Wales away from your arm chair – as good as the real thing?

Posted on September 2, 2010


By Luke James

TOMORROW Wales will take on Montenegro in their first and crucial Group G qualifying match, a game which pundits are billing as make or break in Toshack’s last crack at guiding his country to a tournament finals.

A few hundred dedicated Wales supporters will gather in the bars of Podgorica, Montenegro’s capital, to make that small corner of Europe, over 2000 miles from Cardiff, Welsh for the day.

As those hardy travelers adorn bars with Y Draig Goch and calm their nerves with the local lager ahead of the crucial clash I will be sat in work, in my Wales shirt, sulking.

Me blogging from Wales' trip to Poland in 2005

Whilst they arrive at the Pod Goricom Stadium and greet old friends in the away enclosure I will be settling down alone in front of a television listening intently to veteran sports broadcaster Rob Phillips’ every word as he describes the great occasion I’m missing out on.

And as much as I envy every single one of those committed fans that have cashed out to travel to the Adriatic coastline and will bemoan being stuck at home, I am comforted by the fact that over the years fate has conspired to put me in front of a television for some of our greatest victories in recent history.

I actually find myself holding a strange one-way love affair with watching the boys of the box – because that is how I became gripped by my duty to follow the national team growing up in a town where seemingly nobody else cared.

Leaping round my parents bedroom, where the small spare television was, when Bellamy’s late header saw Bobby Gould’s dragon’s take an unlikely three points from Copenhagen in another failed qualifying attempt, this time for Euro 2000.

Celebrating with friends as John Hartson and Simon Davies’ goals fired Wales towards a Euro 2004 qualification bid, which ultimately ended in heartbreak at the hands of Vadim Evseev, whose single play-off goal was enough to send Russia to the finals and keep us at home.

Dancing round with the dog and cheering so loudly that my old man heard it mowing the lawn, came inside and told me to keep it down when Ryan Giggs’ 86th minute strike against Belarus gave us, what was in the eyes of a enthusiastic 12-year-old, a memorable away win.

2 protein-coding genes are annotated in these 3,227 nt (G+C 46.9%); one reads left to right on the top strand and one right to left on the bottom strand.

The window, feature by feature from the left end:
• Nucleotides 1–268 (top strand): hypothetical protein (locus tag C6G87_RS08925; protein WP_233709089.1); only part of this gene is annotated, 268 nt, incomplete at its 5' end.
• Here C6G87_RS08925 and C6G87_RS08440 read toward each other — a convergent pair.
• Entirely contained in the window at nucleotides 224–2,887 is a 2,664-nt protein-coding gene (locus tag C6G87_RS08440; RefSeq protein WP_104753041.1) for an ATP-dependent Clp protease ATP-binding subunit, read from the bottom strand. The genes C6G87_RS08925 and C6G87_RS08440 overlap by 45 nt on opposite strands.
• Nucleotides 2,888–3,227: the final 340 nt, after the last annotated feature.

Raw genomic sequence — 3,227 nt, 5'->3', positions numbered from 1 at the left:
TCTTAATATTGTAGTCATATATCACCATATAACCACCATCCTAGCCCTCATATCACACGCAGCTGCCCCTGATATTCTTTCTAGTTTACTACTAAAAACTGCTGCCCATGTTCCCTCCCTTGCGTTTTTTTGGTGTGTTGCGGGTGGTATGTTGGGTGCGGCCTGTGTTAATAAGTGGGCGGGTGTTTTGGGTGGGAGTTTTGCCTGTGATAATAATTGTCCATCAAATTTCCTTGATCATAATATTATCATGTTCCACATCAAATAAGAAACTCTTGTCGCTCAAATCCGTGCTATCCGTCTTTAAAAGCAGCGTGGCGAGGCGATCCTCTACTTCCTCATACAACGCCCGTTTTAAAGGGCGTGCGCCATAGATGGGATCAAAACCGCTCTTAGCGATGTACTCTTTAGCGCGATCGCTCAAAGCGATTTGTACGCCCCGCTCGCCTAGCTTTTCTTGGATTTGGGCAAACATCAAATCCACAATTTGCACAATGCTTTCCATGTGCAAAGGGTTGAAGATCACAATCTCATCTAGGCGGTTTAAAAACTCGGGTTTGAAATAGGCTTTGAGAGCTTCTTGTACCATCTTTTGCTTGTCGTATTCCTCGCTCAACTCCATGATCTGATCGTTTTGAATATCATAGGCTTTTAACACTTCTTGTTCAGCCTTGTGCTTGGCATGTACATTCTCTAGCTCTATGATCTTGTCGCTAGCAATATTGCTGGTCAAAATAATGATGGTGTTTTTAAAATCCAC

Even some of our side’s unmemorable moments have cemented this romance.

Our win in Qatar was probably my first conscious encounter with the Welsh language when the friendly win was broadcast on S4C.

I remember what seemed like staying up late to watch the Netherlands destroy my boyhood heroes by seven goals to one. With ten minutes to go I was still expressing to my uncle that I was sure we could mount a come back, an optimism that is responsible for my continued enthusiasm for the national team to this day.

Essentially watching Wales is a duty. Like many other Welsh football fans I have spent nights in airports, thousands of pounds on flights and tried to limit the expense of this call of duty by staying in some dodgy hostels and once a scary Warsaw baptist church.

There are some endearing elements to watching from home; the soviet-looking on screen graphics and adverts from the ‘home broadcasters’ gave you a taste of the host country when Wales were playing somewhere like Yerevan, Baku or Minsk and the previously mentioned Rob Phillips’ diminutive commentary style all added to the TV experience.

Bellamy's goal in Denmark, a bitter pill to swallow for some

But watching Bellamy’s winning strike in Copenhagen last year amongst a sea of England fans watching their game in my students’ union bar after paying about two-hundred quid for flights to Copenhagen only for the airline to go bust was not up there in my best Wales away memories.

Because lets face it, as much as I have tried to make a case in this blog that watching Wales get off to a flying start in Toshack’s last campaign from my living room tomorrow night can be as special as being there, that’s not the case.

It’s no slight on those fans who prefer to support our lads from home and my own memories of the beginnings of a love affair with Welsh football are no less special, however if I had the money and the choice I would be there, wherever ‘there’ is every time.

Happily, my flights to Switzerland are already booked.